Henry, Robert

Institution
University of Saskatchewan
Department
Indigenous Studies
USask Author
On

I-Portal Content

Comparative Analysis of Coloured Gangs in Cape Town and Indigenous Gangs on Canada’s Prairies: Connecting Localized Opposition to Globalized Grievances Through Street Culture

Articles » Scholarly, peer reviewed
Author/Creator
Dariusz Dziewanski
Robert Henry
Critical Criminology , vol. 31, no. 1, 2023, pp. 239 -258
Description

Discusses how discrimination, disenfranchisement, and disempowerment creates the environment that make gangs a enticing option for coloured and Indigenous people in South Africa and Canada.  

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Creating Ethical Research Partnerships – Relational Accountability in Action

Articles » Scholarly, peer reviewed
Author/Creator
Robert Henry
Caroline Tait
Engaged Scholar Journal, vol. 2, no. 1, Engaging with Indigenous Communities, 2016, pp. 183-204
Description
Using research on Saskatoon Indigenous street gangs to examine the relationship between researchers and study participants and how these relationships can be used by researchers to understand their own privilege.
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Manufacturing Compliance with Anti-Indigenous Racism in Canadian Hockey: The Case of Beardy's Blackhawks.

Articles » Scholarly, peer reviewed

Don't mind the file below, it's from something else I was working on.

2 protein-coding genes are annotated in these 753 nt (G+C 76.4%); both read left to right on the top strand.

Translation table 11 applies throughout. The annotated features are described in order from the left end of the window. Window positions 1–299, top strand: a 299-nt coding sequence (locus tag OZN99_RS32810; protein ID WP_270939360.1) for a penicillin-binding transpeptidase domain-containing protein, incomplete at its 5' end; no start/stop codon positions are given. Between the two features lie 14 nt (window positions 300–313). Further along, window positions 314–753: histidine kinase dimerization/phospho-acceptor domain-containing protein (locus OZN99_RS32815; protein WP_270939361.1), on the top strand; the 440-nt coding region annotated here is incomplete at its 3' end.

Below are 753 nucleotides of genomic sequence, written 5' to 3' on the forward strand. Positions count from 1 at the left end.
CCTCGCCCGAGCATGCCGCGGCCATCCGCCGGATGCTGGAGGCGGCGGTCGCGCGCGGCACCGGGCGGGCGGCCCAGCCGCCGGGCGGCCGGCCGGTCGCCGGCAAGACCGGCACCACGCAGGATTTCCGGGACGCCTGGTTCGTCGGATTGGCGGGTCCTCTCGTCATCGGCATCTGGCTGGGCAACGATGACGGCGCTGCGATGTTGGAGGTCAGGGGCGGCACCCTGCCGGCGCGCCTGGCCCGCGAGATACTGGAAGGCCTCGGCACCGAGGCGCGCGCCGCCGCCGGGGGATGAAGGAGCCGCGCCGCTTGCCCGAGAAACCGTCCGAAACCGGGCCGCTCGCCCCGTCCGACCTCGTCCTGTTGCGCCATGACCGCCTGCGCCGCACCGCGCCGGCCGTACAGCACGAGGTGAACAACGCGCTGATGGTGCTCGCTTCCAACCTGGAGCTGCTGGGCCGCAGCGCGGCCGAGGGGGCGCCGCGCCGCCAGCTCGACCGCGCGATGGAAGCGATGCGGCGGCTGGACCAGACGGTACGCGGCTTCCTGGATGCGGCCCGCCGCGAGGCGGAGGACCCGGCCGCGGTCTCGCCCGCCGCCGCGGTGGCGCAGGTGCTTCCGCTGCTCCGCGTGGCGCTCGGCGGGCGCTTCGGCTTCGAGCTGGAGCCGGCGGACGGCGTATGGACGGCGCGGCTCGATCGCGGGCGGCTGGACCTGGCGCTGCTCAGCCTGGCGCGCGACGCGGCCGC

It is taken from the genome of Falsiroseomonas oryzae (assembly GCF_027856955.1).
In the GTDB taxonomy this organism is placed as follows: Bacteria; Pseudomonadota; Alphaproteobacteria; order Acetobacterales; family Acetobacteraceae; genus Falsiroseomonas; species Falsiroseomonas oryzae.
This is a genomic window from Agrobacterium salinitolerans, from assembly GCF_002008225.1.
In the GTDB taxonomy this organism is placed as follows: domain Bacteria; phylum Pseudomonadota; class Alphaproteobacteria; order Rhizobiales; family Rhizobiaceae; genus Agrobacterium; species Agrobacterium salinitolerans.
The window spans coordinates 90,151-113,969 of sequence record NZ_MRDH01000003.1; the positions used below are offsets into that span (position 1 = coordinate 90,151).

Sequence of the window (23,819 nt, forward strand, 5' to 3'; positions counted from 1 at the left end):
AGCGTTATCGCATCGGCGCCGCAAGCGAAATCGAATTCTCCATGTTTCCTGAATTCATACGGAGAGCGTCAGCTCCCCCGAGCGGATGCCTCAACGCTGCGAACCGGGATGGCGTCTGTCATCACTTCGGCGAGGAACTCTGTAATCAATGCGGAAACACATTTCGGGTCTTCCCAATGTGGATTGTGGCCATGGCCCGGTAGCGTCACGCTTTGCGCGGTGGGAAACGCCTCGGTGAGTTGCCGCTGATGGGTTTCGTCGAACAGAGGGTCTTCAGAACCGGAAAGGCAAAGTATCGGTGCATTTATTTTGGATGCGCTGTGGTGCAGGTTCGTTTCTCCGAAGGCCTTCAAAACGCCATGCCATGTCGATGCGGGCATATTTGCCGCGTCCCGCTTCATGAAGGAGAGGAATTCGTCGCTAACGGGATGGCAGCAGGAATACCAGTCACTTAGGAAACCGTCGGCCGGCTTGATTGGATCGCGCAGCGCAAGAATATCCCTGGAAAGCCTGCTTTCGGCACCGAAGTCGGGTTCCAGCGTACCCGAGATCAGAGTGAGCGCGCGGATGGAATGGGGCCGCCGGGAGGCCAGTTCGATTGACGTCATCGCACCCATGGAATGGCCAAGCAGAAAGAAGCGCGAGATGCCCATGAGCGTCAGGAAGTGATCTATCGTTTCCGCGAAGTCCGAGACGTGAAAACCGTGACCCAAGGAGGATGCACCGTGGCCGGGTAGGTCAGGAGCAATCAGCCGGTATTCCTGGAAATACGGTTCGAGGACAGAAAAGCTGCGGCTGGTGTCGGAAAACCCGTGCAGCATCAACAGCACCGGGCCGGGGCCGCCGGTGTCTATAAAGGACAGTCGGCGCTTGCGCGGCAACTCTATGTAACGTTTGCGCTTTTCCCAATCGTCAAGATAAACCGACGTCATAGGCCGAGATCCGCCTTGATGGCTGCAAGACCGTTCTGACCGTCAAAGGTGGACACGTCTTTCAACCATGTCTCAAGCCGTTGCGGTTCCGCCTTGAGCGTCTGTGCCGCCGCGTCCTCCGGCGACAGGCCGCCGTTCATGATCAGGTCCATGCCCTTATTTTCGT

Author/Creator
Sam McKegney
Robert Henry
Jordan Koch
Mika Rathwell
Canadian Ethnic Studies Journal, vol. 53, no. 3, Fall, 2021, pp. [29]-50
Description
Examines the numerous external pressures for Indigenous people to refrain from acknowledging racial discrimination within the Canadian hockey system. Also discussed is the role that hockey teams in Indigenous communities, such as the Beardy Blackhawks, can play in reducing the racial factors placed in front of Indigenous players.
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Micro-Reconciliation as a Pathway for Transformative Change

Articles » Scholarly, peer reviewed
Author/Creator
Caroline Lily Tait
William Mussell
Robert Henry
International Journal of Indigenous Health, vol. 14, no. 2, October 31, 2019, pp. 19-38
Description
Authors describe Micro-Reconciliation as “a pervasive and transformative moral refashioning of everyday interpersonal interactions between First Nations, Inuit, and Métis peoples and Canada’s settler population.” They stress the need for micro-level changes in day-to-day operations to be linked to overall structural reform if they are to be sustainable.
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